Gopinath, Ashok; Coutts, Timothy J.; Luther, Joachim

    Thermophotovoltaic (TPV) technology is a promising new means for the direct conversion of thermal to electric energy. Its potential applications range from military power, to space propulsion, to commercial products for market niches in auxiliary power sources, co-generation of electricity and heat, and high temperature waste heat utilization. The papers in this conference volume are divided into broad sections based on topic as follows: (a) systems and modeling on the performance of the latest TPV systems and current modeling efforts (b) emitter and filter technologies on optical cavity spectral control for energy recuperation, (c) photovoltaic device technologies based on antimony and InGaAs based cell designs.

  11. Economic Analysis of the Leveled Cost of Electricity Generation

    SciTech Connect

    Alonso, Gustavo; Ramirez, J. Ramon; Palacios, Javier C.

    2006-07-01

    Nuclear option is currently a cost competitive option due to among other things the high natural gas prices volatility. Currently, the overnight cost for a new nuclear power plant is estimated between 1200 and 1600 USD/kW with an output power between 1100 and 1600 MWe, construction time, from first concrete to commercial operation, is about five years as it has been demonstrated in the last reactors built in Asia (e.g. Japan and China). In this paper a leveled electricity cost analysis is performed to compared different scenarios of electricity generation using combined cycles by using natural gas and nuclear power stations. A nuclear reactor leveled cost analysis for several overnight costs is performed. Also a sensitivity analysis for construction time and capacity factors is offered. The scenarios considered comprise three different discount rates, 5%, 8% and 10%. (authors)

  12. Wind power. [electricity generation

    NASA Technical Reports Server (NTRS)

    Savino, J. M.

    1975-01-01

    A historical background on windmill use, the nature of wind, wind conversion system technology and requirements, the economics of wind power and comparisons with alternative systems, data needs, technology development needs, and an implementation plan for wind energy are presented. Considerable progress took place during the 1950's. Most of the modern windmills feature a wind turbine electricity generator located directly at the top of their rotor towers.

  13. Electrical pulse generator

    DOEpatents

    Norris, Neil J.

    1979-01-01

    A technique for generating high-voltage, wide dynamic range, shaped electrical pulses in the nanosecond range. Two transmission lines are coupled together by resistive elements distributed along the length of the lines. The conductance of each coupling resistive element as a function of its position along the line is selected to produce the desired pulse shape in the output line when an easily produced pulse, such as a step function pulse, is applied to the input line.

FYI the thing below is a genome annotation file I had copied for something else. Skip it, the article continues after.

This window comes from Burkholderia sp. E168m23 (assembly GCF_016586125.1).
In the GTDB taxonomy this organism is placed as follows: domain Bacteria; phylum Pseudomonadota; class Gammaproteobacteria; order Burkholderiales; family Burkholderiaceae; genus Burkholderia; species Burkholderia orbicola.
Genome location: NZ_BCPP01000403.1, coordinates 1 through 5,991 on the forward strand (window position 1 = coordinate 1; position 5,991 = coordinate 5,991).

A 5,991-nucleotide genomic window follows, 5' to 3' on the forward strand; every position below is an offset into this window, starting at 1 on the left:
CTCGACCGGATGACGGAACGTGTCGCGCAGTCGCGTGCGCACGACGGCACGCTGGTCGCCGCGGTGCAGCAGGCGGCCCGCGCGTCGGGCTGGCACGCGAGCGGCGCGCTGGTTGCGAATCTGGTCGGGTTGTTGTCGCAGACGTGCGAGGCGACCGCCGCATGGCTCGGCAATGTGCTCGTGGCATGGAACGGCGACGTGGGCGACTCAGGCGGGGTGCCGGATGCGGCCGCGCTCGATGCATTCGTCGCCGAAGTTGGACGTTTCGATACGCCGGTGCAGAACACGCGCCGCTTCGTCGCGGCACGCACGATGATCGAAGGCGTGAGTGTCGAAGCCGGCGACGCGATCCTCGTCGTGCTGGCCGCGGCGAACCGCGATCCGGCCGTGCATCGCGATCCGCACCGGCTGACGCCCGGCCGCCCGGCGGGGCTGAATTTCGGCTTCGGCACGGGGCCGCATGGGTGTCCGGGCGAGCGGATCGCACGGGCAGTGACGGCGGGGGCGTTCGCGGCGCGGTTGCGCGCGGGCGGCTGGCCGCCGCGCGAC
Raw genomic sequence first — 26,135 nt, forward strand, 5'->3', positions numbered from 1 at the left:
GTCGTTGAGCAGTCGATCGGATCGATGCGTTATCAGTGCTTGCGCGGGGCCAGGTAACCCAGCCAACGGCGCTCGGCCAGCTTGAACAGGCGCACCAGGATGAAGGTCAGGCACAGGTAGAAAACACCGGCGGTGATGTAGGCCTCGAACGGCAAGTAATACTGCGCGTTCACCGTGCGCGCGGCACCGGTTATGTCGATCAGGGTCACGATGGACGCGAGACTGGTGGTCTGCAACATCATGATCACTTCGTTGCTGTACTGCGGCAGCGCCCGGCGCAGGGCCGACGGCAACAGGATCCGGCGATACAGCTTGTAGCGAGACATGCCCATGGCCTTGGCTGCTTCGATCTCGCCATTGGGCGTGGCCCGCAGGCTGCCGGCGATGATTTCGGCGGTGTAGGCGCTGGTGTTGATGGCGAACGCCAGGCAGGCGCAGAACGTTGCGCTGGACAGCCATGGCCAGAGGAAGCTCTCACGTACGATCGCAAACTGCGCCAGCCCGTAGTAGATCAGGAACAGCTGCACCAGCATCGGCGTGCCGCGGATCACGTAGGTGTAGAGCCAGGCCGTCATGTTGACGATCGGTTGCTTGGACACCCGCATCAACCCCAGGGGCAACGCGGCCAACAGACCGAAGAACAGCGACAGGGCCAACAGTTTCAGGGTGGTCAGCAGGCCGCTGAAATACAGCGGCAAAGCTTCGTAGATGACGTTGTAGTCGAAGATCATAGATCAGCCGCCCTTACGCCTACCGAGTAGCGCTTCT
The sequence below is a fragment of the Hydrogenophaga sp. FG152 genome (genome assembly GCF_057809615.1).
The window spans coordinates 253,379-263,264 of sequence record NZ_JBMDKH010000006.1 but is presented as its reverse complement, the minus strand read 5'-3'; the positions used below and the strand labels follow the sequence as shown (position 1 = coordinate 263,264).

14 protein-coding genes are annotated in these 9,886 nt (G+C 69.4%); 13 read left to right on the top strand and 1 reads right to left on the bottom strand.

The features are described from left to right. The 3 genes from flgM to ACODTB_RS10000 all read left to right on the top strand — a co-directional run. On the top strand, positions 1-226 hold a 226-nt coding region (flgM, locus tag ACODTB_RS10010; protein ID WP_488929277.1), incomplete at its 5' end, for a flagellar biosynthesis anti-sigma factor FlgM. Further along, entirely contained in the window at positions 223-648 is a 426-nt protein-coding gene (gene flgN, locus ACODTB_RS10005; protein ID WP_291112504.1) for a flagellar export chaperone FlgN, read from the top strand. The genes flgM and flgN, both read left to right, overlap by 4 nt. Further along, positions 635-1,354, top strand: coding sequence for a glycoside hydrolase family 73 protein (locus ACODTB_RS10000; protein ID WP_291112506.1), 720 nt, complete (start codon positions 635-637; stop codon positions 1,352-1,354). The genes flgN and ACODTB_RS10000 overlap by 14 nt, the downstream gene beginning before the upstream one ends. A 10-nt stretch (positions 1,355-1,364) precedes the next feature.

14. Electricity generation and health.

    PubMed

    Markandya, Anil; Wilkinson, Paul

    2007-09-15

    The provision of electricity has been a great benefit to society, particularly in health terms, but it also carries health costs. Comparison of different forms of commercial power generation by use of the fuel cycle methods developed in European studies shows the health burdens to be greatest for power stations that most pollute outdoor air (those based on lignite, coal, and oil). The health burdens are appreciably smaller for generation from natural gas, and lower still for nuclear power. This same ranking also applies in terms of greenhouse-gas emissions and thus, potentially, to long-term health, social, and economic effects arising from climate change. Nuclear power remains controversial, however, because of public concern about storage of nuclear waste, the potential for catastrophic accident or terrorist attack, and the diversion of fissionable material for weapons production. Health risks are smaller for nuclear fusion, but commercial exploitation will not be achieved in time to help the crucial near-term reduction in greenhouse-gas emissions. The negative effects on health of electricity generation from renewable sources have not been assessed as fully as those from conventional sources, but for solar, wind, and wave power, such effects seem to be small; those of biofuels depend on the type of fuel and the mode of combustion. Carbon dioxide (CO2) capture and storage is increasingly being considered for reduction of CO2 emissions from fossil fuel plants, but the health effects associated with this technology are largely unquantified and probably mixed: efficiency losses mean greater consumption of the primary fuel and accompanying increases in some waste products. This paper reviews the state of knowledge regarding the health effects of different methods of generating electricity.